Thursday, August 14, 2014

Meeting People in MMOs

I re-subscribed to Star Wars: The Old Republic recently, and I almost immediately got pulled into a Flashpoint (a sort of highly-scripted group quest that isn't related to any one character's story). I was still kind of getting the hang of playing again, so it was kind of a trial by fire. Still, it reminded me of one of my favorite aspects of playing MMOs: getting to know people.

Adding tot he trial by fire was how strange this Flashpoint experience was. Usually the're automatically geared toward characters within a certain range of levels, but I wasn't paying attention when I joined the Group Finder queue, and my level 18 character ended up grouped with three level 50+ players. Also, the Flashpoints usually group people so that there's at least one tank, healer, and DPS, but for whatever reason I was a tank in a group with three healers.

Anyway, the Flashpoint automatically boosted my stats to suit the mission, so I wasn't nearly as useless as I was afraid I'd be. The group dynamic was perfect, and the other players were clearly pros. I did my job, they did theirs. They were familiar with the final boss of the mission, which was apparently a pain in the butt, yet we handled him with surprising ease. We also chatted a bit, which is a rare for me. My character was a bounty hunter named Aarthur (since Arthur was taken), and the other guys were all sorcerers, so we joked about King Arthur and his three Merlins. It was a good time.

Almost immediately afterward, though, I ended up grouped with an impatient player who was clearly new to the game. When I first joined the group and noticed that his level was well below the planet's recommended minimum I should have recognized it as a red flag. Still, I've made groups work despite under-leveled and inexperienced players. All it really takes is two experienced players to make most groups work, and that was the case here.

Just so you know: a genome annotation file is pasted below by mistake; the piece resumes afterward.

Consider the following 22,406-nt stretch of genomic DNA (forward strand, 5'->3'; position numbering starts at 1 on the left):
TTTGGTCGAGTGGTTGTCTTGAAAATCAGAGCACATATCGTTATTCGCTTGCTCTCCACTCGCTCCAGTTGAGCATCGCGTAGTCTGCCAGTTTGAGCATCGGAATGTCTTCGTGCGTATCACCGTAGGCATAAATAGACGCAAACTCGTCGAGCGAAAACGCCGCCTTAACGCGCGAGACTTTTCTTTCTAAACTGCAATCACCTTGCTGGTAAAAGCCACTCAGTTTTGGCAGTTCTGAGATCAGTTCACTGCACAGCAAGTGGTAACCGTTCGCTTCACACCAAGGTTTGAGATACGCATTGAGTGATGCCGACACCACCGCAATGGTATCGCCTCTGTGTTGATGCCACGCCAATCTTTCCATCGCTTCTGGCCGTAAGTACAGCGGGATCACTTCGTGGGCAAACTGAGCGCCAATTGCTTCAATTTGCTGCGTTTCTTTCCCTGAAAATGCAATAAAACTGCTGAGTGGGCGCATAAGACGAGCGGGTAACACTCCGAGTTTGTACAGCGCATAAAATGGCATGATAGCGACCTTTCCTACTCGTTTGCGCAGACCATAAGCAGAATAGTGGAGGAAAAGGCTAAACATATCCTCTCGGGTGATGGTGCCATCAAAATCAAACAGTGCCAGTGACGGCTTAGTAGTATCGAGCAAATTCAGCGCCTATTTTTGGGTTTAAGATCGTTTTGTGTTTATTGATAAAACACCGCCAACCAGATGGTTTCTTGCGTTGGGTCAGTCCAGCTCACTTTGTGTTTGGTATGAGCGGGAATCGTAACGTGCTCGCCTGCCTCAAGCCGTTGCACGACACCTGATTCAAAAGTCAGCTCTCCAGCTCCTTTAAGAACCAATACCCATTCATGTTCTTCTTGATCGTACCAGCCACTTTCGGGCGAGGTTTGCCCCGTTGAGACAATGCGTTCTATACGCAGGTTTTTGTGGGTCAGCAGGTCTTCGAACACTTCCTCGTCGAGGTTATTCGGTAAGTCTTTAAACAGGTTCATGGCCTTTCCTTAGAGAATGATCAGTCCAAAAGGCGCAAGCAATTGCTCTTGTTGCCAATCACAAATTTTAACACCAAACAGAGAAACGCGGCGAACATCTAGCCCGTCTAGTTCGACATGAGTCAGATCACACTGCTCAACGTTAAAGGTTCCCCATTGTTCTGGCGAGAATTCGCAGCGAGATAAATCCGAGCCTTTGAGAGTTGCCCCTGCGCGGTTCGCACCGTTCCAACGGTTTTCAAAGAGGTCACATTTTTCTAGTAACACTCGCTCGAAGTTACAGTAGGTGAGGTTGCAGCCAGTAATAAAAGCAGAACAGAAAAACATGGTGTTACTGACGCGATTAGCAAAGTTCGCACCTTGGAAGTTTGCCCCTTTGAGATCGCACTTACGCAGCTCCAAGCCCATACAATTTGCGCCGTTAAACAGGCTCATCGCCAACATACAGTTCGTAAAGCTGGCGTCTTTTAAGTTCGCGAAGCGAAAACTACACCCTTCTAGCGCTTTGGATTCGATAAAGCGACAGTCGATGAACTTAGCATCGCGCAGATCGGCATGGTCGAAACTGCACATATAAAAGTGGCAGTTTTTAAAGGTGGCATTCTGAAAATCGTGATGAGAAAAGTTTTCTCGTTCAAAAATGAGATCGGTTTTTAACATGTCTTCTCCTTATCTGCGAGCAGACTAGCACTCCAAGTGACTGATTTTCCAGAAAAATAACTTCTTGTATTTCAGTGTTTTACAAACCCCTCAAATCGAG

When our group of four entered the mission area one of us immediately had to go AFK for a couple of minutes, but the under-leveled player was impatient and decided to go on without them. Myself and the remaining guy shrugged and followed. The under-leveled guy almost immediately got killed in the next fight, but me and the other guy managed to survive just fine. The under-leveled player demanded to be revived, but I couldn't since I'd just revived him a few minutes ago, and non-healers have a long cooldown for revive abilities. The other guy was, in fact, a healer. However, he responded, "I'm not going to waste mana on that." He and I continued the mission for a bit until the under-leveled character (who, by virtue of starting the group, was the group leader) kicked the other guy from the group.

I believe that was the first time I'd ever intentionally left a group in the middle of a mission. Afterward, me and the healer guy laughed a bit at how strange that experience had been, then we went our separate ways.

And that's the most interesting thing to me about the experience. I meet these people very briefly, we help each other out, and then we go our separate ways, likely never to meet again, especially given the incredibly slow rate at which I play these games. It's fascinating to me to observe the play styles of this endless stream of anonymous strangers. Sith and Republic alike have their cool, friendly people and their butt stallions and, interestingly, the personality of the players seems to have no correlation to their Light Side or Dark Side meters.

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